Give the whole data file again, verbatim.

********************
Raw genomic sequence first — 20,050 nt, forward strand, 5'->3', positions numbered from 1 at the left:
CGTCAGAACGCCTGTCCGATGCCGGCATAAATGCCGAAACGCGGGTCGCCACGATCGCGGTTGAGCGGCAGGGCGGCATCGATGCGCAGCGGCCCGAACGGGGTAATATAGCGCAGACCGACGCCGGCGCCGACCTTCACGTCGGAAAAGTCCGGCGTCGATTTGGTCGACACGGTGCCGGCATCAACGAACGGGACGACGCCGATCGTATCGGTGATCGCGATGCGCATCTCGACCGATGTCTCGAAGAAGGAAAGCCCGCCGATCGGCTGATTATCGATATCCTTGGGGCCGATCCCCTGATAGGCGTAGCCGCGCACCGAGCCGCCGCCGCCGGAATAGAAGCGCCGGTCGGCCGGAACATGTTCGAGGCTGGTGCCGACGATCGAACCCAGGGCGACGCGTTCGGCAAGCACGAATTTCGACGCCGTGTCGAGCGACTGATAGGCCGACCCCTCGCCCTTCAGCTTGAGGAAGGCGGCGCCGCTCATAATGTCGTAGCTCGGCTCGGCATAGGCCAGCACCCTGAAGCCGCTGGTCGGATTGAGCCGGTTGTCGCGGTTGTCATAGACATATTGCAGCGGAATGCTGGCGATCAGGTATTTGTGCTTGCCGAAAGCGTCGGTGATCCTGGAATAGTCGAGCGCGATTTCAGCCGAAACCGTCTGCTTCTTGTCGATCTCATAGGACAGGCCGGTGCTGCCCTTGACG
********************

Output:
Raw genomic sequence first — 20,050 nt, forward strand, 5'->3', positions numbered from 1 at the left:
CGTCAGAACGCCTGTCCGATGCCGGCATAAATGCCGAAACGCGGGTCGCCACGATCGCGGTTGAGCGGCAGGGCGGCATCGATGCGCAGCGGCCCGAACGGGGTAATATAGCGCAGACCGACGCCGGCGCCGACCTTCACGTCGGAAAAGTCCGGCGTCGATTTGGTCGACACGGTGCCGGCATCAACGAACGGGACGACGCCGATCGTATCGGTGATCGCGATGCGCATCTCGACCGATGTCTCGAAGAAGGAAAGCCCGCCGATCGGCTGATTATCGATATCCTTGGGGCCGATCCCCTGATAGGCGTAGCCGCGCACCGAGCCGCCGCCGCCGGAATAGAAGCGCCGGTCGGCCGGAACATGTTCGAGGCTGGTGCCGACGATCGAACCCAGGGCGACGCGTTCGGCAAGCACGAATTTCGACGCCGTGTCGAGCGACTGATAGGCCGACCCCTCGCCCTTCAGCTTGAGGAAGGCGGCGCCGCTCATAATGTCGTAGCTCGGCTCGGCATAGGCCAGCACCCTGAAGCCGCTGGTCGGATTGAGCCGGTTGTCGCGGTTGTCATAGACATATTGCAGCGGAATGCTGGCGATCAGGTATTTGTGCTTGCCGAAAGCGTCGGTGATCCTGGAATAGTCGAGCGCGATTTCAGCCGAAACCGTCTGCTTCTTGTCGATCTCATAGGACAGGCCGGTGCTGCCCTTGACG